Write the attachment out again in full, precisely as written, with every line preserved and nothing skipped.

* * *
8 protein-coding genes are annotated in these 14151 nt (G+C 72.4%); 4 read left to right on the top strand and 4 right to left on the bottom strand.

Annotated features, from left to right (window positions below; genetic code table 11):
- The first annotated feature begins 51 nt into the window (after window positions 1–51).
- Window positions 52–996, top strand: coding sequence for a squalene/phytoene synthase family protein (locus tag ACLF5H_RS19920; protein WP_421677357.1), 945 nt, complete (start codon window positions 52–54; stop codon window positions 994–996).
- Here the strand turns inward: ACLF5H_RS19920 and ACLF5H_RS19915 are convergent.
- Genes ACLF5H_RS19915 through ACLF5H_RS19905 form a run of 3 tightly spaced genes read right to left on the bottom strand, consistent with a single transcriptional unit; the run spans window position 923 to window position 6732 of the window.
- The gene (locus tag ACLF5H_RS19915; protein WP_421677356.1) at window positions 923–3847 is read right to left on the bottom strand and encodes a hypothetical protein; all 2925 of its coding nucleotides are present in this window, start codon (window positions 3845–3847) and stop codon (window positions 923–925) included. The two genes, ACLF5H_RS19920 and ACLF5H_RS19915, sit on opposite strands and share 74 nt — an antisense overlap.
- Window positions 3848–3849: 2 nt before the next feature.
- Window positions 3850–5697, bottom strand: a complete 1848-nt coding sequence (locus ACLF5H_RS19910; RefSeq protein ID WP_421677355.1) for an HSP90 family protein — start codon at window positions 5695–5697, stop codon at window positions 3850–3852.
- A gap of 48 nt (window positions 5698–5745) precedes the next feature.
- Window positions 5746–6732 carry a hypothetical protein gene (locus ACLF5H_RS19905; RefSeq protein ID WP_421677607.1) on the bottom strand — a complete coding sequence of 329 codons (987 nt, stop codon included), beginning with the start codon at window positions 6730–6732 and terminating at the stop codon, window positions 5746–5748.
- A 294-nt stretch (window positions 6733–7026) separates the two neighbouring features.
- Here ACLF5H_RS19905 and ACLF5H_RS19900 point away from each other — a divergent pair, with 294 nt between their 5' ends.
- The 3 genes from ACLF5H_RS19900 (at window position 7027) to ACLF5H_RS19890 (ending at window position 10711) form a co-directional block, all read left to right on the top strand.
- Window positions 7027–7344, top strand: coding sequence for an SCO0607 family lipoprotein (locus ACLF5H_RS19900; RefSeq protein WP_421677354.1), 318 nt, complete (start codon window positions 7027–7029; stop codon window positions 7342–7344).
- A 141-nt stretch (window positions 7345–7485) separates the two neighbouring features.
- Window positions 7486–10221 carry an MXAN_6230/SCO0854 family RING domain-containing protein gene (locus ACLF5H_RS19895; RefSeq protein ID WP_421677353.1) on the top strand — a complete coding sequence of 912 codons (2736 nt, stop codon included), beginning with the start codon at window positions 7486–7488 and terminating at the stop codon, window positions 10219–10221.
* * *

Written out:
8 protein-coding genes are annotated in these 14151 nt (G+C 72.4%); 4 read left to right on the top strand and 4 right to left on the bottom strand.

Annotated features, from left to right (window positions below; genetic code table 11):
- The first annotated feature begins 51 nt into the window (after window positions 1–51).
- Window positions 52–996, top strand: coding sequence for a squalene/phytoene synthase family protein (locus tag ACLF5H_RS19920; protein WP_421677357.1), 945 nt, complete (start codon window positions 52–54; stop codon window positions 994–996).
- Here the strand turns inward: ACLF5H_RS19920 and ACLF5H_RS19915 are convergent.
- Genes ACLF5H_RS19915 through ACLF5H_RS19905 form a run of 3 tightly spaced genes read right to left on the bottom strand, consistent with a single transcriptional unit; the run spans window position 923 to window position 6732 of the window.
- The gene (locus tag ACLF5H_RS19915; protein WP_421677356.1) at window positions 923–3847 is read right to left on the bottom strand and encodes a hypothetical protein; all 2925 of its coding nucleotides are present in this window, start codon (window positions 3845–3847) and stop codon (window positions 923–925) included. The two genes, ACLF5H_RS19920 and ACLF5H_RS19915, sit on opposite strands and share 74 nt — an antisense overlap.
- Window positions 3848–3849: 2 nt before the next feature.
- Window positions 3850–5697, bottom strand: a complete 1848-nt coding sequence (locus ACLF5H_RS19910; RefSeq protein ID WP_421677355.1) for an HSP90 family protein — start codon at window positions 5695–5697, stop codon at window positions 3850–3852.
- A gap of 48 nt (window positions 5698–5745) precedes the next feature.
- Window positions 5746–6732 carry a hypothetical protein gene (locus ACLF5H_RS19905; RefSeq protein ID WP_421677607.1) on the bottom strand — a complete coding sequence of 329 codons (987 nt, stop codon included), beginning with the start codon at window positions 6730–6732 and terminating at the stop codon, window positions 5746–5748.
- A 294-nt stretch (window positions 6733–7026) separates the two neighbouring features.
- Here ACLF5H_RS19905 and ACLF5H_RS19900 point away from each other — a divergent pair, with 294 nt between their 5' ends.
- The 3 genes from ACLF5H_RS19900 (at window position 7027) to ACLF5H_RS19890 (ending at window position 10711) form a co-directional block, all read left to right on the top strand.
- Window positions 7027–7344, top strand: coding sequence for an SCO0607 family lipoprotein (locus ACLF5H_RS19900; RefSeq protein WP_421677354.1), 318 nt, complete (start codon window positions 7027–7029; stop codon window positions 7342–7344).
- A 141-nt stretch (window positions 7345–7485) separates the two neighbouring features.
- Window positions 7486–10221 carry an MXAN_6230/SCO0854 family RING domain-containing protein gene (locus ACLF5H_RS19895; RefSeq protein ID WP_421677353.1) on the top strand — a complete coding sequence of 912 codons (2736 nt, stop codon included), beginning with the start codon at window positions 7486–7488 and terminating at the stop codon, window positions 10219–10221.